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FULL FAUST (Radziwiłł) Nieborów 2018 Jacek Szponarski, Agnieszka Grala, Antoni Olszewski

Video Recording from: YouTube     FULL VIDEO          Qries

Information on the Performance
Information about the Recording
  • Published by: Muzeum w Nieborowie i Arkadii  
  • Date Published: 2018  
  • Format: Streaming
  • Quality Video: 4 Audio:4
  • Subtitles: nosubs  
  • Video Recording from: YouTube     FULL VIDEO
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ADDITIONAL INFORMATION ON THIS PERFORMANCE

Due to Prince Antoni Henryk’s strong connections with the Radziwiłł Palace in Nieborów, the performance of the opera Faust in the museum courtyard will be an important event showing a chapter of the history of Polish music unknown to the general public.

The first who dared to provide twenty-five passages of Goethe’s tragedy with a perfectly prepared musical setting was not any German professional composer from circles close to the poet, but a Polish musician – Antoni Henryk Radziwiłł. Prince Radziwiłł’s work, contained in two huge volumes of orchestral score, was fully published by Singakademie in Berlin in 1835 and consisted of as many as 589 pages.

When starting to work on the music, the prince showed great courage. The enormity of the work, its extraordinary emotionality, philosophical depth and originality of form would constitute a great challenge not only for a dilettante, but even for a fully qualified musician. It is therefore not surprising that it took him over twenty years to compose the piece. He probably put his first sketches on paper before 1810, after publishing several fragments of Goethe’s work, and finished them three years before his death.

The governor of the Grand Duchy of Poznań – Prince Antoni Henryk Radziwiłł, was born on July 10, 1775, as the second son of Michał Hieronim Radziwiłł and Helena née Przeździecki, owners of Nieborów and Arkadia. In 1796, he married Princess Louise of Hohenzollern, granddaughter of the King of Prussia, Frederick William I.
The life of the Radziwiłł family took place between the Berlin palace “Hotel de Radziwill” at Wilhelmstrasse 77, Poznań, Antonin and Ciszyca. Art lovers, especially music lovers, but also painters and writers, always gathered in large numbers in their residences. They hosted there, among others: composer Carl Friedrich Zelter, the von Humboldt brothers and architect Karl Friedrich Schinkel. Meetings at the Radziwiłł family’s were honored with weekly concerts with the participation of Prince Antoni Henryk, who played music. He was not only an ardent music lover, but also a cellist, guitarist, singer and composer. He earned a lasting place in the history of art by composing music to Faust by Johann Wolfgang von Goethe. Visiting the great poet in Weimar, the prince personally presented him with fragments of the score of his opera. Goethe expressed his admiration for the music and even introduced some changes to the text of his drama under its influence. Fryderyk Chopin, who was visiting Antonin, also praised the prince in a letter from 1829, writing about the music to Faust: “I found many things so well thought out, even brilliant, that I could never have expected it from the governor.”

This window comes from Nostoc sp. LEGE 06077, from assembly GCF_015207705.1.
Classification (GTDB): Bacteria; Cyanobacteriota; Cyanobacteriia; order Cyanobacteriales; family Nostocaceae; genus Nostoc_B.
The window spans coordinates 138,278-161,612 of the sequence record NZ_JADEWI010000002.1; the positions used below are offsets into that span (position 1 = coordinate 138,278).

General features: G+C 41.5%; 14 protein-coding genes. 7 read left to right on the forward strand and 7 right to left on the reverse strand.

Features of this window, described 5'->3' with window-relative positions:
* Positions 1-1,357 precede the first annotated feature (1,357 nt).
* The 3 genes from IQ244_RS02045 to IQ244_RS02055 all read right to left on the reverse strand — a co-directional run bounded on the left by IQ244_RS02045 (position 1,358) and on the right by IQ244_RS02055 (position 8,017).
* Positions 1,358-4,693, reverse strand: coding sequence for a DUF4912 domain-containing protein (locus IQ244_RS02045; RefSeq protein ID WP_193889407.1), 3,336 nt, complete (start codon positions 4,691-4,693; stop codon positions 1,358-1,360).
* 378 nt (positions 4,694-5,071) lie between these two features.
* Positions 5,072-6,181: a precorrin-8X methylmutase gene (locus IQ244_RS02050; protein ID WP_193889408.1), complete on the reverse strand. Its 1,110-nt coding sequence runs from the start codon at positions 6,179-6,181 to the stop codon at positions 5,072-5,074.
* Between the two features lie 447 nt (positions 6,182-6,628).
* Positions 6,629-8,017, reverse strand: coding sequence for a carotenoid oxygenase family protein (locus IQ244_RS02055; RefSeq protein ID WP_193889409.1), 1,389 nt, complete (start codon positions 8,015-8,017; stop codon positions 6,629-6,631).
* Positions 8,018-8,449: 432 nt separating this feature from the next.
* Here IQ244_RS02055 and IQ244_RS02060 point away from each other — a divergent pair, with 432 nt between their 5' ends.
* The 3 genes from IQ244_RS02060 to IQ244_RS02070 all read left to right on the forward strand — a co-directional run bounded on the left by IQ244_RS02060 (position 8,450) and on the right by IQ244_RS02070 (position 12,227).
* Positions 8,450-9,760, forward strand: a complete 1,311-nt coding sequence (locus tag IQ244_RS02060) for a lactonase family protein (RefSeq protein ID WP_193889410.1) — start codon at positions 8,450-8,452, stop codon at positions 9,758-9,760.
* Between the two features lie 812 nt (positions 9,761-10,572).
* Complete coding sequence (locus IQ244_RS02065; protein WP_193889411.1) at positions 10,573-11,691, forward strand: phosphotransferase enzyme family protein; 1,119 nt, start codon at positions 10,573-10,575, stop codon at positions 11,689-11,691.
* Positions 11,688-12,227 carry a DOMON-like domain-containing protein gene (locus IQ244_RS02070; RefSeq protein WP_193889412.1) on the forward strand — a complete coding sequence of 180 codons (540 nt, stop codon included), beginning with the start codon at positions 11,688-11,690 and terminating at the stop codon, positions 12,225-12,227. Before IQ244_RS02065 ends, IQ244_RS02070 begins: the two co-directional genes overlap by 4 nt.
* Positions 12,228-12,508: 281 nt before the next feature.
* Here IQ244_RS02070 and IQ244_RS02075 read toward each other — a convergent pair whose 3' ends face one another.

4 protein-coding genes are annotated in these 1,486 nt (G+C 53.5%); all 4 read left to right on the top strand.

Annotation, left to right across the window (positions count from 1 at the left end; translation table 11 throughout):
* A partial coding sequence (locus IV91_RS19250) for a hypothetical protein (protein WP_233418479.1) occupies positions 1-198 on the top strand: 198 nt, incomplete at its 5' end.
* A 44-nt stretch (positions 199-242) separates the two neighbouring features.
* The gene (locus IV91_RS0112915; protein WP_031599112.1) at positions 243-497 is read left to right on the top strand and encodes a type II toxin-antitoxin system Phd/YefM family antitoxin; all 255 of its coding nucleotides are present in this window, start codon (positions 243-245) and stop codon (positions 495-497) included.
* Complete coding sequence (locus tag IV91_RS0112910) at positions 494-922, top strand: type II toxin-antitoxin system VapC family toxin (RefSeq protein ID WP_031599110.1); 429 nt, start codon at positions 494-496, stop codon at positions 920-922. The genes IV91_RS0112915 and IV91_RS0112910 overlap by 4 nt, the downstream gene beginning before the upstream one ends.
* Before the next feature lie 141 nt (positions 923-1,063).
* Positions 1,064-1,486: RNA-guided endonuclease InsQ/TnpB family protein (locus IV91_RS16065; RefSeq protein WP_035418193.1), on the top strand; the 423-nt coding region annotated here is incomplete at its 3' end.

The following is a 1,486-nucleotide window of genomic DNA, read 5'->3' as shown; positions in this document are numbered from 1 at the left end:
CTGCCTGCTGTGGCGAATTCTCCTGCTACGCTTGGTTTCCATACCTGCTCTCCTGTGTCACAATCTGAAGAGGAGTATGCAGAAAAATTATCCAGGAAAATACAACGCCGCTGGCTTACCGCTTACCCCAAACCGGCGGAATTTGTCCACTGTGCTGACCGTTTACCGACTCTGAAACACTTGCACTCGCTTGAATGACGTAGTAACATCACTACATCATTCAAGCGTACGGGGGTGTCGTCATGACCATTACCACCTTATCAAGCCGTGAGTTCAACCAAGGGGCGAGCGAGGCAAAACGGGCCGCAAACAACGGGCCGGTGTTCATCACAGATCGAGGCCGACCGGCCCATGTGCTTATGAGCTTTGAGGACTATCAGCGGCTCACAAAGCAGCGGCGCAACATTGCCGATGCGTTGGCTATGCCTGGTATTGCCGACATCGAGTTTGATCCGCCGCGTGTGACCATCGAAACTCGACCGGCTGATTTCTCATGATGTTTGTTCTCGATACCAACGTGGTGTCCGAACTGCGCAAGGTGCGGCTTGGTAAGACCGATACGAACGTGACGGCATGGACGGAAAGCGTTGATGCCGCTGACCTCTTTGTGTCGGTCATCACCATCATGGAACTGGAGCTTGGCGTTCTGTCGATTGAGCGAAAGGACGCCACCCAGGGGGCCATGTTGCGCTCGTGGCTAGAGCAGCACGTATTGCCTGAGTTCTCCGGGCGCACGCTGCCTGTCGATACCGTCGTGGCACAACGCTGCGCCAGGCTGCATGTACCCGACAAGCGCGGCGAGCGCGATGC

Antoni Henryk Radziwiłł’s opera was created in the years 1808–1832. Although fragments of the music to Faust have been performed many times on various occasions, including: in the palace of Prince Radziwiłł, and they were quite popular, the work was performed in its entirety only on October 26, 1835, i.e. three years after the poet’s death and two years after the composer’s death. This performance became a great event and caused a huge sensation. Radziwiłł’s Faust enjoyed great success not only in Berlin – other cities followed the Prussian capital’s example: Hanover, Leipzig, Gdańsk, Halle, Königsberg, Lüneburg, Potsdam, Prague, Jena, Weimar and Coburg. In 1880, the Polish composer’s opera was presented to the English audience at Hyde Park College. Interest in his work soon crossed the borders of Germany and lasted for a long time, almost twenty years, when Wagner’s music began to reign supreme. Prince Radziwiłł’s brilliant work was also successful in Polish lands. The premiere of the opera took place in the then most famous Warsaw salon of Magdalena Łuszczewska in 1848. The performance gained wide publicity and recognition. “… My mother, seeing the enthusiasm of the Germans not only for the poem, but also for the music, felt, as she said, ashamed and outraged that it was a work by a Pole, and in Poland no one knew it, no one even knew about it!”

At the beginning of the 20th century, Faust was performed in Lviv, and in 1932, fragments were also heard by the audience in Kraków – thanks to the involvement of the composer’s great-granddaughter, Małgorzata Potocka née Radziwiłł. The work was also performed in fragments on Polish Radio in the interwar period, and in its entirety only after World War II. In 2012, the opera was finally performed in Poland in its full version in German.

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